Nonverbal Supports in Word Learning: The Potential of Music and Sound in Fostering Children’s Vocabulary Knowledge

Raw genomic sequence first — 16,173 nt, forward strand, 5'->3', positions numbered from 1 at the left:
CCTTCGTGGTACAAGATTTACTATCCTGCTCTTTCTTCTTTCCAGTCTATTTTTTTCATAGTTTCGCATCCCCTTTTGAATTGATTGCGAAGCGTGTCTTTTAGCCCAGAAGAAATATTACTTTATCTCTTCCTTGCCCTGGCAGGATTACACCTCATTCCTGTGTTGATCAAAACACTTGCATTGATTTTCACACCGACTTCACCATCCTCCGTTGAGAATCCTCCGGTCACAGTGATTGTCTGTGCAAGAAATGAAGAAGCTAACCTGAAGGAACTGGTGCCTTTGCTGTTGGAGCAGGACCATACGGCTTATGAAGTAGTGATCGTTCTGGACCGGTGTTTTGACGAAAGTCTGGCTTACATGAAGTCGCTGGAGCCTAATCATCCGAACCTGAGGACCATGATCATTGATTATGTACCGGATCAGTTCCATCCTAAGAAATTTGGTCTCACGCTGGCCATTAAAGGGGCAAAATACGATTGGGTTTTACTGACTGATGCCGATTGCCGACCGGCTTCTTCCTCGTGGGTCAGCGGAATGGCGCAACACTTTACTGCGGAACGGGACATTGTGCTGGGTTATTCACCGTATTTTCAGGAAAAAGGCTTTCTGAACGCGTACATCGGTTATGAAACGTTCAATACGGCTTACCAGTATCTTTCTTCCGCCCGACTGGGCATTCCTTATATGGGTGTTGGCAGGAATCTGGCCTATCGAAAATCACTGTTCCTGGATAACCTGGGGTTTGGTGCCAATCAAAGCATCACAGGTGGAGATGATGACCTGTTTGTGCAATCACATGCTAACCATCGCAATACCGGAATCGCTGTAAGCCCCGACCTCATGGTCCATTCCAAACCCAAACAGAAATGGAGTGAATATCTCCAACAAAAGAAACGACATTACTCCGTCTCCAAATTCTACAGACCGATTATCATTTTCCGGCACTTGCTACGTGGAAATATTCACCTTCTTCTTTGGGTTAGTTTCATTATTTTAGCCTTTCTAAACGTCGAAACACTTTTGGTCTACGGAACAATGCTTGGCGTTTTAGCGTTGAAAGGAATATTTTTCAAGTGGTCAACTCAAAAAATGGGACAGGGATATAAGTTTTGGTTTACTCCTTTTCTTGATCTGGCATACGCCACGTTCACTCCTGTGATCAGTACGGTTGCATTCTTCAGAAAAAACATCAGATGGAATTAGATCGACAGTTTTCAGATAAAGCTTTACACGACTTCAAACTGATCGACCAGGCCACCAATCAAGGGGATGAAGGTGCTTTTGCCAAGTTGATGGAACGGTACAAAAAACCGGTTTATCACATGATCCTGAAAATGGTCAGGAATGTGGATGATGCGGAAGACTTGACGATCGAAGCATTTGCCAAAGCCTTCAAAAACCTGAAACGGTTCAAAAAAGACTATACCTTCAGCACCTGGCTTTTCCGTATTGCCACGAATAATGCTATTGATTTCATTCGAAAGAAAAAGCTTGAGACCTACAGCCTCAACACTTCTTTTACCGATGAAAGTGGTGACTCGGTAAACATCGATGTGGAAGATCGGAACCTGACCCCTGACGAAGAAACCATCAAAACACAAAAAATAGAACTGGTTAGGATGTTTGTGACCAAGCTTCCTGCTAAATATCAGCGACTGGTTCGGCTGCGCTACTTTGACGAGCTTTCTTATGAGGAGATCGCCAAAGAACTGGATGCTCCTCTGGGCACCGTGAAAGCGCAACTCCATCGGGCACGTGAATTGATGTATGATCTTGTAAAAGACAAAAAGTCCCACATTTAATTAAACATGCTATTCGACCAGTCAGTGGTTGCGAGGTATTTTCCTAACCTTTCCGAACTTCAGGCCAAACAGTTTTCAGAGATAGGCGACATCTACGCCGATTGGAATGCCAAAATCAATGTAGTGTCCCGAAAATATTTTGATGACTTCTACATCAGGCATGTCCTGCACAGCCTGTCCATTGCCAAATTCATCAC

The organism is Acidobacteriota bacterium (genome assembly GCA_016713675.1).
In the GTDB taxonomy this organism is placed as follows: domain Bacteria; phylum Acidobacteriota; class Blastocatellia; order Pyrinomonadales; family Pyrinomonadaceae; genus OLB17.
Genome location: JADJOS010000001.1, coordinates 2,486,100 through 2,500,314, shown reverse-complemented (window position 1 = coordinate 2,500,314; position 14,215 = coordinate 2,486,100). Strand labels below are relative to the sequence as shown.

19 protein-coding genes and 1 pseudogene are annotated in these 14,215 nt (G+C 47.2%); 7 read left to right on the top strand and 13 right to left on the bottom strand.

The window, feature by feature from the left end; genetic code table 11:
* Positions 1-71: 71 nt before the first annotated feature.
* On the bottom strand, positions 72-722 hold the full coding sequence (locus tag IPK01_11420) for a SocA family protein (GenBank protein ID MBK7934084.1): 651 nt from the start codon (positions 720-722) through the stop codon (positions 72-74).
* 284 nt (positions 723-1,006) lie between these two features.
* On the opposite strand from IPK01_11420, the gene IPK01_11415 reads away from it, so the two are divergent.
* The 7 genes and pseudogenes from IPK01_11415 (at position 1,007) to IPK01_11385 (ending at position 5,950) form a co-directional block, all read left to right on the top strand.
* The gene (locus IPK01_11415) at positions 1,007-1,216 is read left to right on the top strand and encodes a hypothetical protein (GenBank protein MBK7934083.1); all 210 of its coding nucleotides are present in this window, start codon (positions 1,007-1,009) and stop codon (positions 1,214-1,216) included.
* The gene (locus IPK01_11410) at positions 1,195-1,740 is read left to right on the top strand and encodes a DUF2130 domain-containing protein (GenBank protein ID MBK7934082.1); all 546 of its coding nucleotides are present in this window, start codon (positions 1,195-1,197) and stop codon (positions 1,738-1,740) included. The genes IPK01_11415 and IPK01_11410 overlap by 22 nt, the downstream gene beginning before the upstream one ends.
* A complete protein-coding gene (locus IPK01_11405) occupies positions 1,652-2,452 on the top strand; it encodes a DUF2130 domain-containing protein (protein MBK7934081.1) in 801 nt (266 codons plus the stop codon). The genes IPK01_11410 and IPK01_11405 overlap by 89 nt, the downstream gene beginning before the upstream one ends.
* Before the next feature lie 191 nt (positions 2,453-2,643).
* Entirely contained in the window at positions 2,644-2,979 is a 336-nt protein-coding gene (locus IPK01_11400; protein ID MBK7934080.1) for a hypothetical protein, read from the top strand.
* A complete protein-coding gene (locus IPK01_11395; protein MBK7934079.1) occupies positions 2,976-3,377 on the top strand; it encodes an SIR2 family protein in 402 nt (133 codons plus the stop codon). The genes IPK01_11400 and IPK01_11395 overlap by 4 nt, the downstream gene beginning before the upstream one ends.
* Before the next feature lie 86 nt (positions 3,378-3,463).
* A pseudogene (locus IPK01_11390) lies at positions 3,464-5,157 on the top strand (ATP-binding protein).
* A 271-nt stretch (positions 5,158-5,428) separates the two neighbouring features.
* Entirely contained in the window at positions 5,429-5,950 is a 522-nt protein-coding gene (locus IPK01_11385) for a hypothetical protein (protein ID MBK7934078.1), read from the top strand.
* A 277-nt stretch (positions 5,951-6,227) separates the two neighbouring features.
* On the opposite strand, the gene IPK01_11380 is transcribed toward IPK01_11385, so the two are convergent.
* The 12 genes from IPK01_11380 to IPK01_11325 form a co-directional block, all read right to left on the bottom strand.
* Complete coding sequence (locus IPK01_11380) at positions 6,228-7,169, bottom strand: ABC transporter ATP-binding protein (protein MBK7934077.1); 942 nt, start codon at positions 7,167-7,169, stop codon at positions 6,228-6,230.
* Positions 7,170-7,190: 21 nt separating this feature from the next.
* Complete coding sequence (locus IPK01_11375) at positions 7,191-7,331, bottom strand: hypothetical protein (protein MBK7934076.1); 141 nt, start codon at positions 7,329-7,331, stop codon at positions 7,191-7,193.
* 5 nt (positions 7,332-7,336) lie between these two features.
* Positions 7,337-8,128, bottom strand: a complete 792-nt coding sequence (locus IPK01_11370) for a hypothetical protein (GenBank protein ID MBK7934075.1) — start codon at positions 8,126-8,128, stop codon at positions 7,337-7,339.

Word knowledge is crucial for the comprehension of oral language and written text. Consequently, children’s word knowledge at school entry affects later reading and academic success (Catts, Hogan, & Fey, 2003; Dickinson, Golinkoff, & Hirsh-Pasek, 2010; Snow, Burns, & Griffin, 1998; Storch & Whitehurst, 2002). A number of studies seek to build children’s school-valued vocabulary knowledge, but do not explicitly explore the unique word-learning contributions of nonverbal supports. Furthermore, few studies examine the benefits of aural modalities, specifically music and sound, in fostering children’s word knowledge. This dissertation includes three papers that address the need to consider how sounds and music supply multimodal opportunities for word learning. The first paper lays out a theoretical framework and provides a review of the literature that analyses the ways in which nonverbal supports, such as pictures, gestures, and sounds, have been used in vocabulary interventions. The second paper investigates an instructional strategy known as a sound story in a first grade music classroom and seeks to address whether representing word meanings with nonverbal sound effects enhances children’s knowledge about words. The final paper examines the effectiveness of songs that are sung and rhythmically spoken in supporting children’s word knowledge in preschool classrooms.